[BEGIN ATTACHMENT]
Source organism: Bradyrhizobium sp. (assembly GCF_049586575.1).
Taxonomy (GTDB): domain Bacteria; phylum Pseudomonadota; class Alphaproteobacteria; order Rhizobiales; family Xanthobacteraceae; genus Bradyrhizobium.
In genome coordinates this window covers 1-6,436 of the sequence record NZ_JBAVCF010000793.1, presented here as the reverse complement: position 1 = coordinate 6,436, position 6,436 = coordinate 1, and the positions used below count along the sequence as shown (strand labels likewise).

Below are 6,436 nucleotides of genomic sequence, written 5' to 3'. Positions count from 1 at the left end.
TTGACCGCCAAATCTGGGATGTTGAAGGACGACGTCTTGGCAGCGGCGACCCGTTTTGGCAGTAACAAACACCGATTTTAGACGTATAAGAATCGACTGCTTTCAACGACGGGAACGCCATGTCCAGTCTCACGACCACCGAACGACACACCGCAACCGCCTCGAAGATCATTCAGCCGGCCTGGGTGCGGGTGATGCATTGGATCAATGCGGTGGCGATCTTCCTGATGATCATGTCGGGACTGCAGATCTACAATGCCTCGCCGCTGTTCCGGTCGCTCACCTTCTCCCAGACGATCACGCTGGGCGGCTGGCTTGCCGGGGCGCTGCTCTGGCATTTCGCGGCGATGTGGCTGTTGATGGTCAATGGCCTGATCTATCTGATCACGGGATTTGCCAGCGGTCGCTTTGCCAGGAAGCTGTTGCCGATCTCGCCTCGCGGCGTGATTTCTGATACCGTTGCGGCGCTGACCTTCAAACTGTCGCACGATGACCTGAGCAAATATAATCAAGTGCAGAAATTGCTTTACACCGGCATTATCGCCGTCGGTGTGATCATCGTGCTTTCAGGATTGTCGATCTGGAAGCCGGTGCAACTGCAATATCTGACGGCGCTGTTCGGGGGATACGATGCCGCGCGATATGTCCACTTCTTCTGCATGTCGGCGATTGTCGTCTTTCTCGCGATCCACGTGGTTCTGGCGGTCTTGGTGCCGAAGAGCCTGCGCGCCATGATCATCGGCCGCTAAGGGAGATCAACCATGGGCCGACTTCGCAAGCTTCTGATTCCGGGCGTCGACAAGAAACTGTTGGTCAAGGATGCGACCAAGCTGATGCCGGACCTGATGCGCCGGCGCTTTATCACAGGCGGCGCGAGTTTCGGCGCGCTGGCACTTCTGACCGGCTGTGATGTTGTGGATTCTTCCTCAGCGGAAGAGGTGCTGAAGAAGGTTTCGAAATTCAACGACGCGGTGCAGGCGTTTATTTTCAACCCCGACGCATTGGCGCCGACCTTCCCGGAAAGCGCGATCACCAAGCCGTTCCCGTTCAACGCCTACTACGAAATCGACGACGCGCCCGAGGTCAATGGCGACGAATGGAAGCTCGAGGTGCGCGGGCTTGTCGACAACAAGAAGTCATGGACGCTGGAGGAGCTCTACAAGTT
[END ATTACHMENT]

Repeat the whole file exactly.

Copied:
Source organism: Bradyrhizobium sp. (assembly GCF_049586575.1).
Taxonomy (GTDB): domain Bacteria; phylum Pseudomonadota; class Alphaproteobacteria; order Rhizobiales; family Xanthobacteraceae; genus Bradyrhizobium.
In genome coordinates this window covers 1-6,436 of the sequence record NZ_JBAVCF010000793.1, presented here as the reverse complement: position 1 = coordinate 6,436, position 6,436 = coordinate 1, and the positions used below count along the sequence as shown (strand labels likewise).

Below are 6,436 nucleotides of genomic sequence, written 5' to 3'. Positions count from 1 at the left end.
TTGACCGCCAAATCTGGGATGTTGAAGGACGACGTCTTGGCAGCGGCGACCCGTTTTGGCAGTAACAAACACCGATTTTAGACGTATAAGAATCGACTGCTTTCAACGACGGGAACGCCATGTCCAGTCTCACGACCACCGAACGACACACCGCAACCGCCTCGAAGATCATTCAGCCGGCCTGGGTGCGGGTGATGCATTGGATCAATGCGGTGGCGATCTTCCTGATGATCATGTCGGGACTGCAGATCTACAATGCCTCGCCGCTGTTCCGGTCGCTCACCTTCTCCCAGACGATCACGCTGGGCGGCTGGCTTGCCGGGGCGCTGCTCTGGCATTTCGCGGCGATGTGGCTGTTGATGGTCAATGGCCTGATCTATCTGATCACGGGATTTGCCAGCGGTCGCTTTGCCAGGAAGCTGTTGCCGATCTCGCCTCGCGGCGTGATTTCTGATACCGTTGCGGCGCTGACCTTCAAACTGTCGCACGATGACCTGAGCAAATATAATCAAGTGCAGAAATTGCTTTACACCGGCATTATCGCCGTCGGTGTGATCATCGTGCTTTCAGGATTGTCGATCTGGAAGCCGGTGCAACTGCAATATCTGACGGCGCTGTTCGGGGGATACGATGCCGCGCGATATGTCCACTTCTTCTGCATGTCGGCGATTGTCGTCTTTCTCGCGATCCACGTGGTTCTGGCGGTCTTGGTGCCGAAGAGCCTGCGCGCCATGATCATCGGCCGCTAAGGGAGATCAACCATGGGCCGACTTCGCAAGCTTCTGATTCCGGGCGTCGACAAGAAACTGTTGGTCAAGGATGCGACCAAGCTGATGCCGGACCTGATGCGCCGGCGCTTTATCACAGGCGGCGCGAGTTTCGGCGCGCTGGCACTTCTGACCGGCTGTGATGTTGTGGATTCTTCCTCAGCGGAAGAGGTGCTGAAGAAGGTTTCGAAATTCAACGACGCGGTGCAGGCGTTTATTTTCAACCCCGACGCATTGGCGCCGACCTTCCCGGAAAGCGCGATCACCAAGCCGTTCCCGTTCAACGCCTACTACGAAATCGACGACGCGCCCGAGGTCAATGGCGACGAATGGAAGCTCGAGGTGCGCGGGCTTGTCGACAACAAGAAGTCATGGACGCTGGAGGAGCTCTACAAGTT